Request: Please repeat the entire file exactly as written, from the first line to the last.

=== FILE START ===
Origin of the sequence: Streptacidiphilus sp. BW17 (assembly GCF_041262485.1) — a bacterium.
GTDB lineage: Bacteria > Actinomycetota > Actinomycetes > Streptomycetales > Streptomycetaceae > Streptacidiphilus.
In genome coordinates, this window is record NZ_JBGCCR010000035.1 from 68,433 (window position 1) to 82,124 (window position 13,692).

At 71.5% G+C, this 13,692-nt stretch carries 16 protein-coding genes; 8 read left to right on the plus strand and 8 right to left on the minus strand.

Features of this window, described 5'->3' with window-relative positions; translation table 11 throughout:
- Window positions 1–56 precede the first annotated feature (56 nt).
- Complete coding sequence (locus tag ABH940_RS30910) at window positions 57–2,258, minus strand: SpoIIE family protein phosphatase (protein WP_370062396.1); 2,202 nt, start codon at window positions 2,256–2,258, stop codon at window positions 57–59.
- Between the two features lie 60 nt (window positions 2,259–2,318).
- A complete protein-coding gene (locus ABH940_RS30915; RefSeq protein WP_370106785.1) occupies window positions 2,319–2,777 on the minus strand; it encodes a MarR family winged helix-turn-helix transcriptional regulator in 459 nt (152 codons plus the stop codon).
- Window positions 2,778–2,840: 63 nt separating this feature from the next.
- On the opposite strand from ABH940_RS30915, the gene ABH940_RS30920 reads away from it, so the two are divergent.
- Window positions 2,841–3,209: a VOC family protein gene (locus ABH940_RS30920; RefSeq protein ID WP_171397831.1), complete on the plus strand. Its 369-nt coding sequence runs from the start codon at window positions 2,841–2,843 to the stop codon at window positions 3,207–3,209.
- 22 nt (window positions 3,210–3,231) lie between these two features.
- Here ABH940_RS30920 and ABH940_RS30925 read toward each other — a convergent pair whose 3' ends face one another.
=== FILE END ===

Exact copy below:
Origin of the sequence: Streptacidiphilus sp. BW17 (assembly GCF_041262485.1) — a bacterium.
GTDB lineage: Bacteria > Actinomycetota > Actinomycetes > Streptomycetales > Streptomycetaceae > Streptacidiphilus.
In genome coordinates, this window is record NZ_JBGCCR010000035.1 from 68,433 (window position 1) to 82,124 (window position 13,692).

At 71.5% G+C, this 13,692-nt stretch carries 16 protein-coding genes; 8 read left to right on the plus strand and 8 right to left on the minus strand.

Features of this window, described 5'->3' with window-relative positions; translation table 11 throughout:
- Window positions 1–56 precede the first annotated feature (56 nt).
- Complete coding sequence (locus tag ABH940_RS30910) at window positions 57–2,258, minus strand: SpoIIE family protein phosphatase (protein WP_370062396.1); 2,202 nt, start codon at window positions 2,256–2,258, stop codon at window positions 57–59.
- Between the two features lie 60 nt (window positions 2,259–2,318).
- A complete protein-coding gene (locus ABH940_RS30915; RefSeq protein WP_370106785.1) occupies window positions 2,319–2,777 on the minus strand; it encodes a MarR family winged helix-turn-helix transcriptional regulator in 459 nt (152 codons plus the stop codon).
- Window positions 2,778–2,840: 63 nt separating this feature from the next.
- On the opposite strand from ABH940_RS30915, the gene ABH940_RS30920 reads away from it, so the two are divergent.
- Window positions 2,841–3,209: a VOC family protein gene (locus ABH940_RS30920; RefSeq protein ID WP_171397831.1), complete on the plus strand. Its 369-nt coding sequence runs from the start codon at window positions 2,841–2,843 to the stop codon at window positions 3,207–3,209.
- 22 nt (window positions 3,210–3,231) lie between these two features.
- Here ABH940_RS30920 and ABH940_RS30925 read toward each other — a convergent pair whose 3' ends face one another.